Links: Personal Website
Amelia Bond, William Pajerowski, Daniel Polsky, Michael Richards (2017), Market Environment and Medicaid Acceptance: What influences the access gap?, Health Economics.
Abstract: The U.S. health care system is undergoing significant changes. Two prominent shifts include millions added to Medicaid and greater integration and consolidation among firms. We empirically assess if these two industry trends may have implications for each other. Using experimentally derived (“secret shopper”) data on primary care physicians' real-world behavior, we observe their willingness to accept new privately insured and Medicaid patients across 10 states. We combine this measure of patient acceptance with detailed information on physician and commercial insurer market structure and show that insurer and provider concentration are each positively associated with relative improvements in appointment availability for Medicaid patients. The former is consistent with a smaller price discrepancy between commercial and Medicaid patients and suggests a beneficial spillover from greater insurer market power. The findings for physician concentration do not align with a simple price bargaining explanation but do appear driven by physician firms that are not vertically integrated with a health system. These same firms also tend to rely more on nonphysician clinical staff.
Daniel Polsky, Zuleyha Cidav, Ashley Swanson (2016), Marketplace Plans with Narrow Physician Networks Feature Lower Monthly Premiums than Plans with Larger Networks, Health Affairs, 35 (10), pp. 1842-1848.
Abstract: The introduction of health insurance Marketplaces under the Affordable Care Act has been associated with growth of restricted provider networks. The value of this plan design strategy, including its association with lower premiums, is uncertain. We used data from all silver plans offered in the 2014 health insurance exchanges in the fifty states and the District of Columbia to estimate the association between the breadth of a provider network and plan premiums. We found that within a market, for plans of otherwise equivalent design and controlling for issuer-specific pricing strategy, a plan with an extra-small network had a monthly premium that was 6.7 percent less expensive than that of a plan with a large network. Because narrow networks remain an important strategy available to insurance companies to offer lower-cost plans on health insurance Marketplaces, the success of health insurance coverage expansions may be tied to the successful implementation of narrow networks.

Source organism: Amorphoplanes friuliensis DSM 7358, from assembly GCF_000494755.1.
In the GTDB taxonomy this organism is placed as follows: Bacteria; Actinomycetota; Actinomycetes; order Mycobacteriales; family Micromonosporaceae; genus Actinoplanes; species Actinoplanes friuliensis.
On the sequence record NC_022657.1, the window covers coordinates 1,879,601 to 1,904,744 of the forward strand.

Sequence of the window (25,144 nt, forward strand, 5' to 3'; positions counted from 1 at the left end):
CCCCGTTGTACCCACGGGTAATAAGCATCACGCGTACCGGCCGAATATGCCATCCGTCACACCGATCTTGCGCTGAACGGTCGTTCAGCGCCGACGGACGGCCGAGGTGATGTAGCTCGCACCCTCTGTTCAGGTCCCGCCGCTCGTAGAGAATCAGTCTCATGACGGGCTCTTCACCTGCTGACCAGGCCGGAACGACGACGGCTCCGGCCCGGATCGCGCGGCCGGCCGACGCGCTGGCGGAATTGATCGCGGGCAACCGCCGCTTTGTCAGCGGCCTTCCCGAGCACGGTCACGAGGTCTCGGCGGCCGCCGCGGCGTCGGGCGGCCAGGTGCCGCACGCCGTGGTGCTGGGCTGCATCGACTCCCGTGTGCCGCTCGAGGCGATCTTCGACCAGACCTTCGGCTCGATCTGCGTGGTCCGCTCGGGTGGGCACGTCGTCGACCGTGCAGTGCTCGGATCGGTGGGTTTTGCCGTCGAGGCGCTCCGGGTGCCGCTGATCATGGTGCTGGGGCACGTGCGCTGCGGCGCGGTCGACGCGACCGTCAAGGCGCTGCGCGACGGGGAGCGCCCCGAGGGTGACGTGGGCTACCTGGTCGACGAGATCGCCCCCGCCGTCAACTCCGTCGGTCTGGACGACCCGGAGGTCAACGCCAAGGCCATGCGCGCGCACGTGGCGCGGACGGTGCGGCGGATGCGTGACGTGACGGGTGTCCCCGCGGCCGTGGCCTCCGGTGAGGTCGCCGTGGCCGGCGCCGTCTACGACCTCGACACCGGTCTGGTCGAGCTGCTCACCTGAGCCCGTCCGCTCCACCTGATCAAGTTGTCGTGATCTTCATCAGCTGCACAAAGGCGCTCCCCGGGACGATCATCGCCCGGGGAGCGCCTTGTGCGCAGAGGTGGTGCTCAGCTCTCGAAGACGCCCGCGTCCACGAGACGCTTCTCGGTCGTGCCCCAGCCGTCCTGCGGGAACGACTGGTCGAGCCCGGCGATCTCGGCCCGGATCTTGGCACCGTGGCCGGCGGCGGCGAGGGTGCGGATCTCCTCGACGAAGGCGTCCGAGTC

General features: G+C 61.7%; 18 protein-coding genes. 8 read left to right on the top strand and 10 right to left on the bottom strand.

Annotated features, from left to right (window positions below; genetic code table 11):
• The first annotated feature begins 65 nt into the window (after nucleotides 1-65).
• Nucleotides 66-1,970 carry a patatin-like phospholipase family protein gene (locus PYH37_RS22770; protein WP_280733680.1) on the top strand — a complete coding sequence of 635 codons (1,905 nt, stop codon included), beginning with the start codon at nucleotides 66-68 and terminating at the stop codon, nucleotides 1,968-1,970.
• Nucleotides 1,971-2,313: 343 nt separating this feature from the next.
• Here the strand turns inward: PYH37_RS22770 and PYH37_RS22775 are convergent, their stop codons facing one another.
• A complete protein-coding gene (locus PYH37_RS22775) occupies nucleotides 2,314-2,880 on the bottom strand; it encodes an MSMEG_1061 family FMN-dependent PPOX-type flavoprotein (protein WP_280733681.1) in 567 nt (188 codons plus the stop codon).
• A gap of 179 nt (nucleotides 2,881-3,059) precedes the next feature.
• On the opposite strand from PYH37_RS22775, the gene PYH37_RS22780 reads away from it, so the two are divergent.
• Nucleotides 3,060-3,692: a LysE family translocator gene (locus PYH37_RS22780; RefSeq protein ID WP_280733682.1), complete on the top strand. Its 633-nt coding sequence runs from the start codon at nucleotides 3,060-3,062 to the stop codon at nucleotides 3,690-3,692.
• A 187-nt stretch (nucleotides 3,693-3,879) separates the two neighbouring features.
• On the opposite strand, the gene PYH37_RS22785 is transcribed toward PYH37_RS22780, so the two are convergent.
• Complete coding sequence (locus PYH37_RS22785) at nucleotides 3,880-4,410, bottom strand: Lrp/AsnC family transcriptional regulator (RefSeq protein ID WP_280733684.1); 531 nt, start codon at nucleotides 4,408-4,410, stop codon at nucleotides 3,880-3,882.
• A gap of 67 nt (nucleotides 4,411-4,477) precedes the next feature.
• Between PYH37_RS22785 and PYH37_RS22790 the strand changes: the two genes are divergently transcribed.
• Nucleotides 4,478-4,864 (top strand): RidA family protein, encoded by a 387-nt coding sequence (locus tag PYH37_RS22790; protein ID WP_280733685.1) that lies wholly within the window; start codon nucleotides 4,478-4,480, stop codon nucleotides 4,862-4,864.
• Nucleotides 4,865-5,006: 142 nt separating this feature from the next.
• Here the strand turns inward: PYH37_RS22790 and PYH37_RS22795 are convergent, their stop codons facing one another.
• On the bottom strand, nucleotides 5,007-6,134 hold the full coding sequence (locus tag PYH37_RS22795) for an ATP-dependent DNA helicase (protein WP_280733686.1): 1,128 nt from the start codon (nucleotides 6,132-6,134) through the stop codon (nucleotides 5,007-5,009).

Abstract: The payment approach known as “pay-for-performance” has been widely adopted with the aim of improving the quality of health care. Nonetheless, little is known about how to use the approach most effectively to improve care. We examined the effects in 260 hospitals of a pay-for-performance demonstration project carried out by the Centers for Medicare and Medicaid Services in partnership with Premier Inc., a nationwide hospital system. We compared these results to those of a control group of 780 hospitals not in the demonstration project. The performance of the hospitals in the project initially improved more than the performance of the control group: More than half of the pay-for performance hospitals achieved high performance scores, compared to fewer than a third of the control hospitals. However, after five years, the two groups’ scores were virtually identical. Improvements were largest among hospitals that were eligible for larger bonuses, were well financed, or operated in less competitive markets. These findings suggest that tailoring pay-for-performance programs to hospitals’ specific situations could have the greatest effect on health care quality.